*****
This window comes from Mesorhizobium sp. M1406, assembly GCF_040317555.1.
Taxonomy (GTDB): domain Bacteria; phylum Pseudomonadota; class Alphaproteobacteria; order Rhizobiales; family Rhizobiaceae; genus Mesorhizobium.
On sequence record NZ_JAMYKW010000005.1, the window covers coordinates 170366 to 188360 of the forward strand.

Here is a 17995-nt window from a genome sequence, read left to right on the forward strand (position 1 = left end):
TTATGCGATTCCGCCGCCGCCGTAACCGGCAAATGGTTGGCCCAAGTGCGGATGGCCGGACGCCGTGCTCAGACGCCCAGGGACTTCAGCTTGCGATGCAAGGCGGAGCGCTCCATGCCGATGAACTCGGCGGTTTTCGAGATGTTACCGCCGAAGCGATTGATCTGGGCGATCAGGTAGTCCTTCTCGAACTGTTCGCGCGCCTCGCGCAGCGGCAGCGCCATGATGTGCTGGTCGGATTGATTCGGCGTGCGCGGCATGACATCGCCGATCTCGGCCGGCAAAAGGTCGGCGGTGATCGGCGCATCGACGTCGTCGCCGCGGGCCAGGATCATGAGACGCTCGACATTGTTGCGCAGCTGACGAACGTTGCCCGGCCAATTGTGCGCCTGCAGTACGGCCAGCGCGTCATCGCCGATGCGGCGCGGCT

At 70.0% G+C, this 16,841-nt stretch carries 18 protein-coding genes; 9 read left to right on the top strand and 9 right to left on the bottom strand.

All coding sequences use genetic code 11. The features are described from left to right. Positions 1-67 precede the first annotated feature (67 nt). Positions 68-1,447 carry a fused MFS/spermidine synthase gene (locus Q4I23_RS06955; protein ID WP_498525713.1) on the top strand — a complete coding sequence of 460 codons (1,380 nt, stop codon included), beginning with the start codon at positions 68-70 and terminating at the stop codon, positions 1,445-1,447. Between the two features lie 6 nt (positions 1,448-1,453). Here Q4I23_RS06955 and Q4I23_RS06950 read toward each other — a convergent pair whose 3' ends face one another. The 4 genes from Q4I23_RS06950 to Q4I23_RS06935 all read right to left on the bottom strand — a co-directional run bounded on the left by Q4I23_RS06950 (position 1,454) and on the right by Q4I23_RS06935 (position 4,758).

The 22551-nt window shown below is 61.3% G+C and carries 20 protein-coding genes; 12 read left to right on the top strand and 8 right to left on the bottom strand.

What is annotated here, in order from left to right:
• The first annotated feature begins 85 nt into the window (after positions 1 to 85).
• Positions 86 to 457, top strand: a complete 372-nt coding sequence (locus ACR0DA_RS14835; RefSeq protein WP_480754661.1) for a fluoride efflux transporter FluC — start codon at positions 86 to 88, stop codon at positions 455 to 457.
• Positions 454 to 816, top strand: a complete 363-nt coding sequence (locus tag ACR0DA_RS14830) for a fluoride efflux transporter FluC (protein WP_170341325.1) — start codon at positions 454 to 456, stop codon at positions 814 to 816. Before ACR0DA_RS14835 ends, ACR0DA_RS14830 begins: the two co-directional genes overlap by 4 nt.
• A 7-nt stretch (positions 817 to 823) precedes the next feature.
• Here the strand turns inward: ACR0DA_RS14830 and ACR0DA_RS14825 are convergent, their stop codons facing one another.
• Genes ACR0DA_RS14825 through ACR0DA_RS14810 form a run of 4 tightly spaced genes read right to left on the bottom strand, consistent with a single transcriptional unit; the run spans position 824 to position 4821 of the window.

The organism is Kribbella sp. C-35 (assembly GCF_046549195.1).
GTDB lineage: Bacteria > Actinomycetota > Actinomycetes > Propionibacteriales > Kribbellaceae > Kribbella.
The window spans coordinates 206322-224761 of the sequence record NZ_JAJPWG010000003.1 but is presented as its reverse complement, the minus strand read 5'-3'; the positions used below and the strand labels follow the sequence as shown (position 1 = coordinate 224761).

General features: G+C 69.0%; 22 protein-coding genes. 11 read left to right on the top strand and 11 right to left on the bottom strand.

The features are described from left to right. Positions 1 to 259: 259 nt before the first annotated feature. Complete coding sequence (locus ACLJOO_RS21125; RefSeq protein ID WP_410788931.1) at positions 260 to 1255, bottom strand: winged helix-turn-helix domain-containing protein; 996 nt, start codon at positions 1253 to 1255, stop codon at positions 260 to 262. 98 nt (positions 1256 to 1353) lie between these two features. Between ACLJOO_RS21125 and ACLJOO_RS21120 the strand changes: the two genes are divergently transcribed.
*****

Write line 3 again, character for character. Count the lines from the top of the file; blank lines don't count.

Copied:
On sequence record NZ_JAMYKW010000005.1, the window covers coordinates 170366 to 188360 of the forward strand.